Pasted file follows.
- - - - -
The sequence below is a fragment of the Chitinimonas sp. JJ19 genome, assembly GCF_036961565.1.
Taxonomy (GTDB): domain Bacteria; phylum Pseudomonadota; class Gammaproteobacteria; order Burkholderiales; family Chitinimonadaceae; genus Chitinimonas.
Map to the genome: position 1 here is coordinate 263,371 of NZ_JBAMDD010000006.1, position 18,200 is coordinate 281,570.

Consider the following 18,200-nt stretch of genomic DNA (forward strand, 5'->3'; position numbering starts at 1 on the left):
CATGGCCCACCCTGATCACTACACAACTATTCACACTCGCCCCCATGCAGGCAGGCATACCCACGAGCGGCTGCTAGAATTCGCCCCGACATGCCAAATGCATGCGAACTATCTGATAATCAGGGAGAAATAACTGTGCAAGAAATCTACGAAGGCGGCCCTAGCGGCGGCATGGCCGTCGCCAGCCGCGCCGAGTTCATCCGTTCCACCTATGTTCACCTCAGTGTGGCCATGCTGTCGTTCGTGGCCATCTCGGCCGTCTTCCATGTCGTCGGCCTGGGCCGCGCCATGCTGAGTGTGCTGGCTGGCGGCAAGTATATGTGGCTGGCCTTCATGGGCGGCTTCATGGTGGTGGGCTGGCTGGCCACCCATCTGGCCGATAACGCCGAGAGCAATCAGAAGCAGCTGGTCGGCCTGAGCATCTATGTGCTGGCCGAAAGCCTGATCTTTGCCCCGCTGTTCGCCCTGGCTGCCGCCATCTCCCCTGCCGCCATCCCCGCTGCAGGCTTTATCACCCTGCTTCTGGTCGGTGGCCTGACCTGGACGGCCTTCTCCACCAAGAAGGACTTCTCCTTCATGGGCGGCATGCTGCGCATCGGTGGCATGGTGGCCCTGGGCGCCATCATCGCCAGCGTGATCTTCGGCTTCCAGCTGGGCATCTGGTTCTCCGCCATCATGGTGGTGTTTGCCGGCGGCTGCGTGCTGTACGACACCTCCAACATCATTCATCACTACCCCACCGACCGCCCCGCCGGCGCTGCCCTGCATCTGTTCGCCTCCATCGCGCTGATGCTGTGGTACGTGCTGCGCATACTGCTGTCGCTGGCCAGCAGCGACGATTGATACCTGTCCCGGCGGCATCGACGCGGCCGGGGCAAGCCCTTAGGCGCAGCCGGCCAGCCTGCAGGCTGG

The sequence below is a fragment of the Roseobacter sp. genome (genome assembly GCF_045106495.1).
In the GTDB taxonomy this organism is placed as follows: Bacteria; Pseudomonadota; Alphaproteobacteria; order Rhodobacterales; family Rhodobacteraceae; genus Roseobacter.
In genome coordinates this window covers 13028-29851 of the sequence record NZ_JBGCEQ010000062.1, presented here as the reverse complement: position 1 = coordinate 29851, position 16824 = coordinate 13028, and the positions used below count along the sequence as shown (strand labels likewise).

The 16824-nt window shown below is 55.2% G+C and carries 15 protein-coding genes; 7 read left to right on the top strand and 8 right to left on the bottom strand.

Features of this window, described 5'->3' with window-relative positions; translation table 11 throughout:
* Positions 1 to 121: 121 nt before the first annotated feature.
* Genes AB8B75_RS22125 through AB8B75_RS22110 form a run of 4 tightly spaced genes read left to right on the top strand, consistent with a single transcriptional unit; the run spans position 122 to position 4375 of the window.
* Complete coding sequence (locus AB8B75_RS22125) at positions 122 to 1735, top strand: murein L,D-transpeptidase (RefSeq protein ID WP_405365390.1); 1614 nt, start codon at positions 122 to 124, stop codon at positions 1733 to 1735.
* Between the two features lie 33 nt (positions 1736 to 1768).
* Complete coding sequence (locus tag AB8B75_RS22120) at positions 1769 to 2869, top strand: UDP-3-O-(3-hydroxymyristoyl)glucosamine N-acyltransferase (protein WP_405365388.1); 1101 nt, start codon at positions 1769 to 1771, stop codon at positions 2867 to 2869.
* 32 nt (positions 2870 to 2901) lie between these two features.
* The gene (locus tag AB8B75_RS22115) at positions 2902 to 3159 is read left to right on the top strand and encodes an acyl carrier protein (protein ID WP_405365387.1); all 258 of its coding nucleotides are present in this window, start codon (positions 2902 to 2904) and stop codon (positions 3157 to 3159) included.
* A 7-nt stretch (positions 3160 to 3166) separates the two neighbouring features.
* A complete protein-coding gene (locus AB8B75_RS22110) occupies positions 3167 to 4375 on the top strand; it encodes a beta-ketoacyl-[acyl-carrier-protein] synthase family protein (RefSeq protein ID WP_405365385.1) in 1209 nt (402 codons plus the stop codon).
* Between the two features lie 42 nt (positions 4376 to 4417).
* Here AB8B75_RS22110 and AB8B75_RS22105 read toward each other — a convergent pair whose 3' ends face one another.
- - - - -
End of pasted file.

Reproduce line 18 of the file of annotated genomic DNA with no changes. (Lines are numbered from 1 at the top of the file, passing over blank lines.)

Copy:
* A 7-nt stretch (positions 3160 to 3166) separates the two neighbouring features.